7. Related: I watched the 1st episode of Sesame Street over the weekend (it’s on Amazon Prime if you’re interested)…

    Anyway… I was 4 when it aired, and watched it at the time.
    In the episode, there was a short film showing “Around, over, through”. In it, there was a group of some 5-7 year olds playing follow-the-leader. They went around a clothesline, through a culvert (in a junkyard!), over some sawhorses (on a construction site!)… no parents in sight.

    This is how kids played when I was a kid. Can you imagine?

    Trigger warning: Free range kids

  8. Who cares if any one on here would never forget their child? Really, all you can say is you have never forgotten your kid yet. There’s still time.

    But that’s the thing with these kinds of a faux outrage, a person you never met, did something you never could imagine doing, that has zero impact on society, and instead of minding your own fucking business, you have to become self righteous.

    The bigger outrage with this story is that for 40 minutes, there was a cart that no one could use because there was a baby stuck in it. Also, I’m wondering, can I just push that baby cart to the side and grab a baby-free cart? Or do I face potential charges for not really caring about someone else’s kid?

  9. government as god campaigning for ever-increasing “reasons” or excuses to micromangle us all. Stupid people. Do they forget our heritage? What about pioneer days when Dad was off on the hunt with the neighbour men, ten year old Sadie had to go out and feed the chickens all by her loneseome…. “people hunt them” was known… particularly, in those times and places, indians. Risks were weighed, decisions made on the best availble information, precautions taken, and Sadie almost always came back in with the day’s egg production in the tin pail, more dirt on her feet, and possibly a report “Mama, the pigs found another oak tree and have rooted up some mushrooms”.

    During the Great Depression, my Mom baked bread in the home kitchen’s wood burning oven, put the unwrapped loaves into her toy wagon, walked downtown (a couple of miles) al by herself, sold the loaves on the street (no labels, no Health department Certificates, no business license) for five cents the loaf, and always made it back home in time for dinner, all the nickels in her pocket. She was NINE YEARS OLD at that time. Later, she encouraged us when we decided to erect a Kool Ade stand at the kerb in front of the house…. made at the kerbside, no health inspections, no building permit for the stand, no health department insepction, no labour law issues, and we learned about Cost of Goods Sold, SHrinkage (we drank a lot), profit, profit per hour….. and had a great time. No one was harmed.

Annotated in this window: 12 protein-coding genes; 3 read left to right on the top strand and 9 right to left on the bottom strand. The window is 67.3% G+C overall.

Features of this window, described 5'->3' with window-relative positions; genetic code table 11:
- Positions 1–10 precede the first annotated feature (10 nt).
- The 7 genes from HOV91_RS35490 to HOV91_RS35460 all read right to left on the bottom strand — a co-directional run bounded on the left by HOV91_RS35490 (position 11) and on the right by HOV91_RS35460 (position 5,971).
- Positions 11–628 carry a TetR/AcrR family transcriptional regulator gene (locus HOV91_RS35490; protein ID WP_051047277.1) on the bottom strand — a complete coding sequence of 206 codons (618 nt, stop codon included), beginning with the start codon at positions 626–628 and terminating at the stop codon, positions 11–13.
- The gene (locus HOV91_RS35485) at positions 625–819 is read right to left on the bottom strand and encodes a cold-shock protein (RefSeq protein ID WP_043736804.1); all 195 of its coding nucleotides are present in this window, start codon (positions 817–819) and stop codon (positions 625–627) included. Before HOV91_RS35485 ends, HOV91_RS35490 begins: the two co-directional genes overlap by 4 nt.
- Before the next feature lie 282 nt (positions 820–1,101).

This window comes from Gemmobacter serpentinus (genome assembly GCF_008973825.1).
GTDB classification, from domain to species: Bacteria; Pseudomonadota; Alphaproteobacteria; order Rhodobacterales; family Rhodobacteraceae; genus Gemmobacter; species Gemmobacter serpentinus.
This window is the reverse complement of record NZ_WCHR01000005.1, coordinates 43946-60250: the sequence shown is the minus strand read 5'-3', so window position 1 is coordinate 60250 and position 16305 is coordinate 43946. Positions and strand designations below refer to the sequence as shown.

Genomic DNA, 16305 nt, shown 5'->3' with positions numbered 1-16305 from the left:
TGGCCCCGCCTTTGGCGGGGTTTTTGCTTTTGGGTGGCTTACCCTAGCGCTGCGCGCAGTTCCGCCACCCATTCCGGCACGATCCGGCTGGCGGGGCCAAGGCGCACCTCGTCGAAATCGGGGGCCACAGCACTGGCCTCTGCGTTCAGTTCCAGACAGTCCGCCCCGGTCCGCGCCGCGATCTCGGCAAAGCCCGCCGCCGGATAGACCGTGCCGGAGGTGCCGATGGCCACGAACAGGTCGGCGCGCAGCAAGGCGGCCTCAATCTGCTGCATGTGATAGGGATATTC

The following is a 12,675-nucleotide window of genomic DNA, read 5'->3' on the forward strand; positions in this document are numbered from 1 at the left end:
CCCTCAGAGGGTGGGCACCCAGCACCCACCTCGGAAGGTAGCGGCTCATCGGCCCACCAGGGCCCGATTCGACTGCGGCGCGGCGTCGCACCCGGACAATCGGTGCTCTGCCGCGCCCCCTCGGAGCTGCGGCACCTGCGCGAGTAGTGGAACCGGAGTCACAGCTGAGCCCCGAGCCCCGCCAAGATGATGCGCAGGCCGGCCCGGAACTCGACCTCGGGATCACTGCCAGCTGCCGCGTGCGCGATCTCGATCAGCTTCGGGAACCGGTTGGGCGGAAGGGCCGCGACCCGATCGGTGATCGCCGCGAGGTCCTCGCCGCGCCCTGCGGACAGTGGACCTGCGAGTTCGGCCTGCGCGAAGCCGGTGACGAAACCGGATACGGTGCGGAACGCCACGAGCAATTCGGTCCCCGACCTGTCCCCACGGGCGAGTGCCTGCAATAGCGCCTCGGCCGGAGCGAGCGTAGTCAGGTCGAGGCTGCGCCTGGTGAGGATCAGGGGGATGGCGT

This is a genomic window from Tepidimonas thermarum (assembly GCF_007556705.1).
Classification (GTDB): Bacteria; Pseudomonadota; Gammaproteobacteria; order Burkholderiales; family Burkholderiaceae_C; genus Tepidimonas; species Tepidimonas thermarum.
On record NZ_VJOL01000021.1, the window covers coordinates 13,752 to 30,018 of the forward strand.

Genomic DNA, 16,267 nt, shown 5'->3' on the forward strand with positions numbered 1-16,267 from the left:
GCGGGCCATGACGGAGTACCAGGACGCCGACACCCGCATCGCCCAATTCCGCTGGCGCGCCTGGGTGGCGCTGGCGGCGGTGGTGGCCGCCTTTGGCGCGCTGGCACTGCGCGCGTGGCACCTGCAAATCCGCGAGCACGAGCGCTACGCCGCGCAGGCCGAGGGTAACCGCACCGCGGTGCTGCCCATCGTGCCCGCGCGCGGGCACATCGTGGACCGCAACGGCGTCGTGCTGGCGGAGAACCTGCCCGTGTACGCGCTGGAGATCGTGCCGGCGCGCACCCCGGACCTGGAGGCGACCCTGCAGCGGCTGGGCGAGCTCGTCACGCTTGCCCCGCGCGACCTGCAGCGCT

10. Obviously the kid would be better off if mom were in prison.

  11. He then tells the writer to prepare her kids for that possibility. “Give them the tools to make them safe, and maybe you’ll be one of those lucky ones.

    I started learning how to shoot when I was 6, was a licensed hunter at 12, and physically mature at 13.

  12. People are ticketed and charged all the time for intentional and unintentional mistakes. We have lesser charges for mistakes. That said, was she on her cell phone or day dreaming or simply overwhelmed?

  13. That woman can’t be the first to do that. No one hurt. Embarrassing? Probably. Criminal? Certainly not. Everyone is going overboard again. You people are stupid and should mind your business.